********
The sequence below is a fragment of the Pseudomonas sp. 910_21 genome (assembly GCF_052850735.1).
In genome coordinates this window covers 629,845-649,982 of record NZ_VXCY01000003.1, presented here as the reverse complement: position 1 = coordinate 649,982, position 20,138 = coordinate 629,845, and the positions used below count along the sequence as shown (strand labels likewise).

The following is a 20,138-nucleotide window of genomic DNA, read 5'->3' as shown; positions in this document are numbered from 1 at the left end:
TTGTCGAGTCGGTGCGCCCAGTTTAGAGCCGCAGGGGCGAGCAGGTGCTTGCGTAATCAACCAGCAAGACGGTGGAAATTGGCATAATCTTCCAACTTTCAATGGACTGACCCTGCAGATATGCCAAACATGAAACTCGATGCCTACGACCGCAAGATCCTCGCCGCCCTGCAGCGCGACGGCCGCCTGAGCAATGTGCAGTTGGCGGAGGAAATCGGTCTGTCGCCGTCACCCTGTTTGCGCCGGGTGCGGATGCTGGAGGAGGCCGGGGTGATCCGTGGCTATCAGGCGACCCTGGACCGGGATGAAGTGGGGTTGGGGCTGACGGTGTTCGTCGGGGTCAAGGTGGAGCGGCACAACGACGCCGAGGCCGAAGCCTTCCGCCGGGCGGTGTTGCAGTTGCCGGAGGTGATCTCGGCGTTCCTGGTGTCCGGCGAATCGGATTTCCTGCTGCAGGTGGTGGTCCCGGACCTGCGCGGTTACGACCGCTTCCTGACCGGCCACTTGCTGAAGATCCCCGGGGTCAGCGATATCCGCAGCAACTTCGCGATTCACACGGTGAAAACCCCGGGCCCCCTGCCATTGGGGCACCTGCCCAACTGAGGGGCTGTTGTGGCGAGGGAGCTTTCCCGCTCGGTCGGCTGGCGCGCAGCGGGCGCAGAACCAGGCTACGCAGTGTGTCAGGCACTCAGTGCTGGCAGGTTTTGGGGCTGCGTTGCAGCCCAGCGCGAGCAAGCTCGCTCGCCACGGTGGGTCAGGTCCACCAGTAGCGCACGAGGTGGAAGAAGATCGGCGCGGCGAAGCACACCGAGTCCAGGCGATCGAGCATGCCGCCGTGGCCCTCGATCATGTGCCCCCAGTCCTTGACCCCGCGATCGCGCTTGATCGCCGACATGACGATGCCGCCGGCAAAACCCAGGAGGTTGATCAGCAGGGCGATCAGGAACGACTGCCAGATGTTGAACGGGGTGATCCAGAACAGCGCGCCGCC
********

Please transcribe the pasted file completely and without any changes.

The sequence below is a fragment of the Pseudomonas sp. 910_21 genome (assembly GCF_052850735.1).
In genome coordinates this window covers 629,845-649,982 of record NZ_VXCY01000003.1, presented here as the reverse complement: position 1 = coordinate 649,982, position 20,138 = coordinate 629,845, and the positions used below count along the sequence as shown (strand labels likewise).

The following is a 20,138-nucleotide window of genomic DNA, read 5'->3' as shown; positions in this document are numbered from 1 at the left end:
TTGTCGAGTCGGTGCGCCCAGTTTAGAGCCGCAGGGGCGAGCAGGTGCTTGCGTAATCAACCAGCAAGACGGTGGAAATTGGCATAATCTTCCAACTTTCAATGGACTGACCCTGCAGATATGCCAAACATGAAACTCGATGCCTACGACCGCAAGATCCTCGCCGCCCTGCAGCGCGACGGCCGCCTGAGCAATGTGCAGTTGGCGGAGGAAATCGGTCTGTCGCCGTCACCCTGTTTGCGCCGGGTGCGGATGCTGGAGGAGGCCGGGGTGATCCGTGGCTATCAGGCGACCCTGGACCGGGATGAAGTGGGGTTGGGGCTGACGGTGTTCGTCGGGGTCAAGGTGGAGCGGCACAACGACGCCGAGGCCGAAGCCTTCCGCCGGGCGGTGTTGCAGTTGCCGGAGGTGATCTCGGCGTTCCTGGTGTCCGGCGAATCGGATTTCCTGCTGCAGGTGGTGGTCCCGGACCTGCGCGGTTACGACCGCTTCCTGACCGGCCACTTGCTGAAGATCCCCGGGGTCAGCGATATCCGCAGCAACTTCGCGATTCACACGGTGAAAACCCCGGGCCCCCTGCCATTGGGGCACCTGCCCAACTGAGGGGCTGTTGTGGCGAGGGAGCTTTCCCGCTCGGTCGGCTGGCGCGCAGCGGGCGCAGAACCAGGCTACGCAGTGTGTCAGGCACTCAGTGCTGGCAGGTTTTGGGGCTGCGTTGCAGCCCAGCGCGAGCAAGCTCGCTCGCCACGGTGGGTCAGGTCCACCAGTAGCGCACGAGGTGGAAGAAGATCGGCGCGGCGAAGCACACCGAGTCCAGGCGATCGAGCATGCCGCCGTGGCCCTCGATCATGTGCCCCCAGTCCTTGACCCCGCGATCGCGCTTGATCGCCGACATGACGATGCCGCCGGCAAAACCCAGGAGGTTGATCAGCAGGGCGATCAGGAACGACTGCCAGATGTTGAACGGGGTGATCCAGAACAGCGCGCCGCC